foreach (var item in seq) action(item);
}
}
``````

As you can see, I’ve written two extension methods of `AsSequence` and `ForEach`. You may say, “But Khalid, `List` has a `ForEach` method!” I would have to iterate the original collection, breaking the enumeration necessary to solve the solution.

Those are my solutions, but I quickly found out there are more C# solutions. Let’s look at some of them that veer away from the Kotlin-looking implementation and rely more on C# and .NET features.

## Community Solutions

I want to thank the following community members that shared these solutions: Jeremy Sinclair, Ian Russell, Ian Griffiths, and Krimog. Let’s take a look at a few. Some focused on elegance, while others concentrated on allocations and performance. Try them out to see which ones suit your needs.

The first is an implementation that stores the values in a collection and finds the values using a `for` loop. Simple and understandable.

``````IReadOnlyList<int> Fibonacci(int num)
{
var series = new List<int> { 0, 1 };
for (var i = 2; i <= num; i++)
{
series.Add(series[i - 1] + series[i - 2]);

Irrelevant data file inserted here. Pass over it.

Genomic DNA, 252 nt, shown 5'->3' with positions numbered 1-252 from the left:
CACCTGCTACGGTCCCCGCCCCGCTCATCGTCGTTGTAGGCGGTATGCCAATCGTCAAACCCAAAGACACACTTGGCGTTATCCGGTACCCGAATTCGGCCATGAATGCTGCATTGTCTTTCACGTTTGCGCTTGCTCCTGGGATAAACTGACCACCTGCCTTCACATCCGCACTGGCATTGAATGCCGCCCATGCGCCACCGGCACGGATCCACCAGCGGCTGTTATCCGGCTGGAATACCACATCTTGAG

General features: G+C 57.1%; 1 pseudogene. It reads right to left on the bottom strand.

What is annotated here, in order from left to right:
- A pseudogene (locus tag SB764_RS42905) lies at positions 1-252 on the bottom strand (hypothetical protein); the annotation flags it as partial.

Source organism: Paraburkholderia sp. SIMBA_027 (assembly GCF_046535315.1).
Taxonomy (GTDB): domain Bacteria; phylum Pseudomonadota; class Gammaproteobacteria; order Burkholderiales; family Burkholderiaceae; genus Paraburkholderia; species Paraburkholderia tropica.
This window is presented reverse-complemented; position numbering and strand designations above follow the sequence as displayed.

}
}
``````

The following solution from Ian Griffiths uses the `yield` operator and can go “forever”. It is up to the caller to determine if they need to store the values or just throw them away as they iterate. It also uses a neat deconstruction technique to swap values as the loop continues.

``````
using System.Numerics;

var series = FibonacciEndless().Take(10);
Console.WriteLine(string.Join(",", series));

IEnumerable<BigInteger> FibonacciEndless()
{
BigInteger i = 0, n = 1;
while (true)
{
yield return i;
(i, n) = (n, i + n);
}
}
``````

A modified solution from Jeremy Sinclair uses the `Aggregate` construct to build a collection.

``````var series = Fibonacci(10);
Console.WriteLine(string.Join(",", series));

{
return Enumerable
.Range(2, num - 1)
.Aggregate(new List<int> { 0, 1 }, (it, next) =>
it.Append(it[next - 1] + it[next - 2]).ToList()
}
``````

The following solution is from Krimog, which uses the `yield` operator again with the technique of streaming values as you iterate. This is likely the most memory efficient approach.

``````var series = Fibonacci().Take(10);
Console.WriteLine(string.Join(",", series));

IEnumerable<int> Fibonacci()
{
yield return 0;
yield return 1;
var current = (n0: 0, n1: 1);
while (true)
{
current = (current.n1, current.n0 + current.n1);
yield return current.n1;
}
}
``````

Finally, we have a solution written in F# by Ian Russell. The answer is neat as it uses the `unfold` function and is unique to F#.

``````let fib n =
Seq.unfold
(fun (n0, n1) ->
Some(n0, (n1, n0 + n1)))
(0I, 1I)
|> Seq.take n

let run = fib 11 |> Seq.toList |> printf "%A"
``````

That’s pretty cool!

## Conclusion

I started this exercise to learn more about Kotlin, and sharing my work with the community yielded more solutions that helped me understand .NET better and solve the Fibonacci sequence with C# and F#. If you have other approaches you’d like to share, please follow me on Twitter @buhakmeh and tweet me directly. As always, thank you for reading.